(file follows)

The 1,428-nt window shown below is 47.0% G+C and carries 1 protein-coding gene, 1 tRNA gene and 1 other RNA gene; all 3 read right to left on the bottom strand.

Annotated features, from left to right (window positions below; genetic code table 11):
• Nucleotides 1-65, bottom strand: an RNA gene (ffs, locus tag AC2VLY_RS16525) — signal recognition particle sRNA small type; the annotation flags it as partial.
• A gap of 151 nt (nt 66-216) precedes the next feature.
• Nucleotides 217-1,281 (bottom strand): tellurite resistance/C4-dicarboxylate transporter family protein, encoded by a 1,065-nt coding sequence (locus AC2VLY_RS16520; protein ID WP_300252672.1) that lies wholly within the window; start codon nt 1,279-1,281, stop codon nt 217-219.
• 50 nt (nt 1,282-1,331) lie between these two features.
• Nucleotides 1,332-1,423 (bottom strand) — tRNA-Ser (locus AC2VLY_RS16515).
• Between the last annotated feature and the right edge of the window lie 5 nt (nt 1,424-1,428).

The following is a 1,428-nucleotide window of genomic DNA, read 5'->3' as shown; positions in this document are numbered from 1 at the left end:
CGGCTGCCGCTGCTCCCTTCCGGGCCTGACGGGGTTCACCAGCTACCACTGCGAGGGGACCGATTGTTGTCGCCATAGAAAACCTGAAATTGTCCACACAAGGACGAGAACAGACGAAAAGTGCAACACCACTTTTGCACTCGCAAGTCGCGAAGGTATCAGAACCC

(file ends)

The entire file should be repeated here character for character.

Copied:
The 1,428-nt window shown below is 47.0% G+C and carries 1 protein-coding gene, 1 tRNA gene and 1 other RNA gene; all 3 read right to left on the bottom strand.

Annotated features, from left to right (window positions below; genetic code table 11):
• Nucleotides 1-65, bottom strand: an RNA gene (ffs, locus tag AC2VLY_RS16525) — signal recognition particle sRNA small type; the annotation flags it as partial.
• A gap of 151 nt (nt 66-216) precedes the next feature.
• Nucleotides 217-1,281 (bottom strand): tellurite resistance/C4-dicarboxylate transporter family protein, encoded by a 1,065-nt coding sequence (locus AC2VLY_RS16520; protein ID WP_300252672.1) that lies wholly within the window; start codon nt 1,279-1,281, stop codon nt 217-219.
• 50 nt (nt 1,282-1,331) lie between these two features.
• Nucleotides 1,332-1,423 (bottom strand) — tRNA-Ser (locus AC2VLY_RS16515).
• Between the last annotated feature and the right edge of the window lie 5 nt (nt 1,424-1,428).

The following is a 1,428-nucleotide window of genomic DNA, read 5'->3' as shown; positions in this document are numbered from 1 at the left end:
CGGCTGCCGCTGCTCCCTTCCGGGCCTGACGGGGTTCACCAGCTACCACTGCGAGGGGACCGATTGTTGTCGCCATAGAAAACCTGAAATTGTCCACACAAGGACGAGAACAGACGAAAAGTGCAACACCACTTTTGCACTCGCAAGTCGCGAAGGTATCAGAACCC